All the sources consulted admit that the Aspen is “an extreme case” in the sector. “The first thing to do is to stay with the so-called orphan drugs. Are molecules with no competition because they are inexpensive and are of no interest to the big companies or generic manufacturers,” explains a manager of the sector. “Once this has been achieved the de-facto monopoly, you take a pulse of the health authorities. Almost always win because they get to raise prices or withdraw from the market in order to divert purchases toward others where they have gone up,” says this source.
Francesc Bosch, head of Hematology at the Hospital Vall d'hebron of Barcelona, explains that “although there are now more modern treatments, effective, and expensive, chlorambucil and other drugs from Aspen remain indispensable”. “Serve those patients that are looking for more slow the advance of the disease and cure it, because it is not indicated for subjected to the more aggressive treatments,” he adds. Bosch is very critical of these practices: “There are to devote money to research and clinical practice. All of this does no more than create problems for doctors and patients.”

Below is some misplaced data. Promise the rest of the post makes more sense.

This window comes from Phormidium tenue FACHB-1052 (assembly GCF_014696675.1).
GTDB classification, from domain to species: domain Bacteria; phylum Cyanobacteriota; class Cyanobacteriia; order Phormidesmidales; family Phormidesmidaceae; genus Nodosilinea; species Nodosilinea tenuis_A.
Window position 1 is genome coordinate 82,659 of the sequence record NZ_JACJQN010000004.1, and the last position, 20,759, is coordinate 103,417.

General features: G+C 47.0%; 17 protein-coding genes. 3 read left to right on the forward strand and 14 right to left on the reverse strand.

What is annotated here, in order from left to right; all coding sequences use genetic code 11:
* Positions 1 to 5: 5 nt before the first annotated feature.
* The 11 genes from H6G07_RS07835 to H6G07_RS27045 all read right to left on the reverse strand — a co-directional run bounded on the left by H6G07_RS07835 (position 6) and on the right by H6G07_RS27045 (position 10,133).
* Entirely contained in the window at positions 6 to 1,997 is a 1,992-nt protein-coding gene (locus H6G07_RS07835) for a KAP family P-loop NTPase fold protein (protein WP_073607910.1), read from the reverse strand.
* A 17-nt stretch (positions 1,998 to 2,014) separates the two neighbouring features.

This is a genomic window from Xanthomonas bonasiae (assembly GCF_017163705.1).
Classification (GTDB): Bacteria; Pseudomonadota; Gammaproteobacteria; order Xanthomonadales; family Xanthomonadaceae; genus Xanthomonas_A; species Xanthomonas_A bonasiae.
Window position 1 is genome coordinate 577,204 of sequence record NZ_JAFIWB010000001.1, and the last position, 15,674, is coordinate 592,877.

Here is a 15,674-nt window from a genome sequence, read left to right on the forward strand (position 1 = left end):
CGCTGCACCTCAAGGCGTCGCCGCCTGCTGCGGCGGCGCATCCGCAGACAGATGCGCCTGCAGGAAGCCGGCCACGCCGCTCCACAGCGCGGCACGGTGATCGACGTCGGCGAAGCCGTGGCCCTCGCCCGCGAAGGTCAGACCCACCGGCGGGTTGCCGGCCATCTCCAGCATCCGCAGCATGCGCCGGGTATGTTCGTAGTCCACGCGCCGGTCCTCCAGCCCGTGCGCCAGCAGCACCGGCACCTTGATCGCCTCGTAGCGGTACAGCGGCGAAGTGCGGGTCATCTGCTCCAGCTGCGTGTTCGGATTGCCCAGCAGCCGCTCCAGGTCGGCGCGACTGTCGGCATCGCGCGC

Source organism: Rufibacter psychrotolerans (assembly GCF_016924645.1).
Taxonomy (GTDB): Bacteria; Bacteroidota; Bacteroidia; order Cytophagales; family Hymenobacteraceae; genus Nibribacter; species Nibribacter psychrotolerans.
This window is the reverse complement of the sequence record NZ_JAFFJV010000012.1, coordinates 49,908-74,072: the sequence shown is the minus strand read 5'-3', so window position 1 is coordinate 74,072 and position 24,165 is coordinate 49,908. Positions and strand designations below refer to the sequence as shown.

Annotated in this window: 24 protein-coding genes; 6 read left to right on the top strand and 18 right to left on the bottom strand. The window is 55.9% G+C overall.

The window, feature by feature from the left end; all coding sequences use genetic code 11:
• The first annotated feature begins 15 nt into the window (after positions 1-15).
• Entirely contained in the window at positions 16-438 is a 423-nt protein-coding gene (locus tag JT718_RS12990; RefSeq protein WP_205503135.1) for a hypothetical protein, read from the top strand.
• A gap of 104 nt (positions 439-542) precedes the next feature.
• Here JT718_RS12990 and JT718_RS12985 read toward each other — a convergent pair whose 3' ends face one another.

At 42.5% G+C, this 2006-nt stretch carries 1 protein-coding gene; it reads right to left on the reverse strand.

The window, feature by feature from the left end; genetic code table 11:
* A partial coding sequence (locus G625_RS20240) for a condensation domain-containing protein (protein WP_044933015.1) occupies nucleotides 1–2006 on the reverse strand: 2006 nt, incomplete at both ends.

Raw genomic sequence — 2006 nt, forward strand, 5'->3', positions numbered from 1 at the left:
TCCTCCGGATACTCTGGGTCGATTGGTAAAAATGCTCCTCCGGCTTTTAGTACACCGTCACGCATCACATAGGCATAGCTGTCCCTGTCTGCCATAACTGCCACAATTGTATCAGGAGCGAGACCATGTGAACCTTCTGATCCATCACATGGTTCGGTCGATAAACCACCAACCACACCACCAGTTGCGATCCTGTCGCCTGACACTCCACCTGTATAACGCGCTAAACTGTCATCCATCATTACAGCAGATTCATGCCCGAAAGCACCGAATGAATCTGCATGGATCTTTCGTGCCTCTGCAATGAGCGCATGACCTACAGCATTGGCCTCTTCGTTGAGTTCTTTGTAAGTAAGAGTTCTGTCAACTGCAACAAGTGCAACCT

Ramón García Sanz, president-elect of the Spanish Society of Haematology and Haemotherapy, shares this vision, but also points to “the low prices of reference existing in Spain”. “Something we're doing wrong when no one is interested to manufacture a drug that is still required. This creates the conditions for some companies carry out this type of practices”, he concludes.